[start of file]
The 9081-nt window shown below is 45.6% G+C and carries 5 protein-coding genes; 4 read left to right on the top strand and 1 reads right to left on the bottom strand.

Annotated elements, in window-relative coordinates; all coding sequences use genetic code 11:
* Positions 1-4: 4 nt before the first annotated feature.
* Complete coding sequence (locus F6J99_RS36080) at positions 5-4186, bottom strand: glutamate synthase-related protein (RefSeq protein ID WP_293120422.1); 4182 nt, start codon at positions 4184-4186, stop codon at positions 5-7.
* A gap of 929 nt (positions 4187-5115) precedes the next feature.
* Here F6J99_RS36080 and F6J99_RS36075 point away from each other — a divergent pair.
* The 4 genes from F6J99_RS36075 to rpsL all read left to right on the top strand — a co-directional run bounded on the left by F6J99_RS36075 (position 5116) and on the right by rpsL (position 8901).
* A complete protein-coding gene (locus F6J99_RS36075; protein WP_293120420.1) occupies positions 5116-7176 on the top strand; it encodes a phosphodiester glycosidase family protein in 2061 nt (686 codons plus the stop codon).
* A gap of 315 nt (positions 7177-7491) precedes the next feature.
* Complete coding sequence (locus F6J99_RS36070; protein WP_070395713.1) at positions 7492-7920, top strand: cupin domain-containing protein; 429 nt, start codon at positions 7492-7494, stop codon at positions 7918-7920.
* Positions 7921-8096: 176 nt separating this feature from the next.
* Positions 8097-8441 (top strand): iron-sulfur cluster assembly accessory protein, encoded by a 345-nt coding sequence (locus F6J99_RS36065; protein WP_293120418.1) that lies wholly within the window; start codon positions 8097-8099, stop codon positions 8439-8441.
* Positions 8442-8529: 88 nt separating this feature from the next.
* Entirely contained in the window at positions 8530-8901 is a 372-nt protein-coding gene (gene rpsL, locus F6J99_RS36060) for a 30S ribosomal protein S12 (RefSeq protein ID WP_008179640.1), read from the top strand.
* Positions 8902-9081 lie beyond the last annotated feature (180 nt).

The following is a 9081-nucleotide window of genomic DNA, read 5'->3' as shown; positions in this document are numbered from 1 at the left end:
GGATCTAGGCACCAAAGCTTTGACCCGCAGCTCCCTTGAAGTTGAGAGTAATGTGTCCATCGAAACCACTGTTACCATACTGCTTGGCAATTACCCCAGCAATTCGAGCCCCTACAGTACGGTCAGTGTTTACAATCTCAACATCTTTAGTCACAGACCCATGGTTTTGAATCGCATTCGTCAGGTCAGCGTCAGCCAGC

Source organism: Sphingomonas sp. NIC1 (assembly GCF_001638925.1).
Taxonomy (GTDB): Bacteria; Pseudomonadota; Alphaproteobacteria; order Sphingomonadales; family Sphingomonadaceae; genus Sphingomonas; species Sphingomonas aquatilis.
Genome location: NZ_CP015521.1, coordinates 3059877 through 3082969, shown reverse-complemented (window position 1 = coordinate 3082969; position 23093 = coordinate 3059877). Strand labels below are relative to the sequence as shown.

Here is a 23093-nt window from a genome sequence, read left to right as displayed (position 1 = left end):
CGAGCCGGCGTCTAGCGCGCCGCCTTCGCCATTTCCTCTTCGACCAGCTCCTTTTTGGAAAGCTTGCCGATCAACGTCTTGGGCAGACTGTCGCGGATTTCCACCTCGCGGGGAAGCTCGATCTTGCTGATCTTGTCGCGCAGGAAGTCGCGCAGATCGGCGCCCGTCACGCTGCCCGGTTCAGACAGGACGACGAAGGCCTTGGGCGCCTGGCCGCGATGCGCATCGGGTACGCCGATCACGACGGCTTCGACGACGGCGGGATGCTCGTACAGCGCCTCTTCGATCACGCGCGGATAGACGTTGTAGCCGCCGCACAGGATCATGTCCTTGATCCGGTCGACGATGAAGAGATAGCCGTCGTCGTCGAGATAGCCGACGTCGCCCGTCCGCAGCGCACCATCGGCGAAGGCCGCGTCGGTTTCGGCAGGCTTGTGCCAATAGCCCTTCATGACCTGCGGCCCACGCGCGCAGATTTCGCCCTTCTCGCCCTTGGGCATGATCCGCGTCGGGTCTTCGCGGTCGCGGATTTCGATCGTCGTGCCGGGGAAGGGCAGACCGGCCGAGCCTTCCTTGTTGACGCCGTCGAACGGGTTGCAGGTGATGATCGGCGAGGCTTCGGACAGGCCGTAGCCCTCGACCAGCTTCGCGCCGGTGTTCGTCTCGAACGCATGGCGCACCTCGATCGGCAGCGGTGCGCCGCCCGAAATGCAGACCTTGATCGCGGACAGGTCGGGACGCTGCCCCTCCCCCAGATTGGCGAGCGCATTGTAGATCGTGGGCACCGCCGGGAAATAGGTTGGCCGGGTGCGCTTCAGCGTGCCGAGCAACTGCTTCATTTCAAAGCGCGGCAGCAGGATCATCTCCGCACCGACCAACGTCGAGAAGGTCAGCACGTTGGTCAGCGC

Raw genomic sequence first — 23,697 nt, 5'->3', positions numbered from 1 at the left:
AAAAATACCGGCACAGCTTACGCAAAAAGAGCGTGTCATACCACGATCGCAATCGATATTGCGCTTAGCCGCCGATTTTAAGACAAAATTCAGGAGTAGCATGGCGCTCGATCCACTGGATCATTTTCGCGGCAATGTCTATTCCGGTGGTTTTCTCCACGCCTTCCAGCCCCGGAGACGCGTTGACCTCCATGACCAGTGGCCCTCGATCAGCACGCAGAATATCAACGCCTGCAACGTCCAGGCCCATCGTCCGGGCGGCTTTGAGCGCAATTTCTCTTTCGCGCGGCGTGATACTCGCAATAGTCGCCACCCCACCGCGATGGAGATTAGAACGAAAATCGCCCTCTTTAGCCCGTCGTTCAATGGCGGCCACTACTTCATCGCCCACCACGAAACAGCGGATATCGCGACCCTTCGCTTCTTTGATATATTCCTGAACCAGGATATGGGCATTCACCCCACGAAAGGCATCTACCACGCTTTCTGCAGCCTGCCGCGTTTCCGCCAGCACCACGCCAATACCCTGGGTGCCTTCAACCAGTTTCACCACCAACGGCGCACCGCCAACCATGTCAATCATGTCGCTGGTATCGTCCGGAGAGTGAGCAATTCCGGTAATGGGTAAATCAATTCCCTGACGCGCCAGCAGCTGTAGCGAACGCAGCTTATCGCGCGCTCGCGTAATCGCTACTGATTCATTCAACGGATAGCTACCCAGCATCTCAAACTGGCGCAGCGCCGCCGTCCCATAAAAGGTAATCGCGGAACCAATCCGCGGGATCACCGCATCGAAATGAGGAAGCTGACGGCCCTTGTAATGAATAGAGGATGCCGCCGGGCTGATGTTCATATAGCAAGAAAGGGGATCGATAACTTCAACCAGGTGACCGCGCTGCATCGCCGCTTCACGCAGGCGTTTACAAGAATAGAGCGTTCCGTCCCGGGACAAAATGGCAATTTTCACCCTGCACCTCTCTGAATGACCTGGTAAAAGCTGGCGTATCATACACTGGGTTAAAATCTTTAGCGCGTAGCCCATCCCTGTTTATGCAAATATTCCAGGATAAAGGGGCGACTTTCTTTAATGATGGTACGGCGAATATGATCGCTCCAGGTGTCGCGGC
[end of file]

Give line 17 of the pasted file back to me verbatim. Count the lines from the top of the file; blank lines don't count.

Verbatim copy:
GGATCTAGGCACCAAAGCTTTGACCCGCAGCTCCCTTGAAGTTGAGAGTAATGTGTCCATCGAAACCACTGTTACCATACTGCTTGGCAATTACCCCAGCAATTCGAGCCCCTACAGTACGGTCAGTGTTTACAATCTCAACATCTTTAGTCACAGACCCATGGTTTTGAATCGCATTCGTCAGGTCAGCGTCAGCCAGC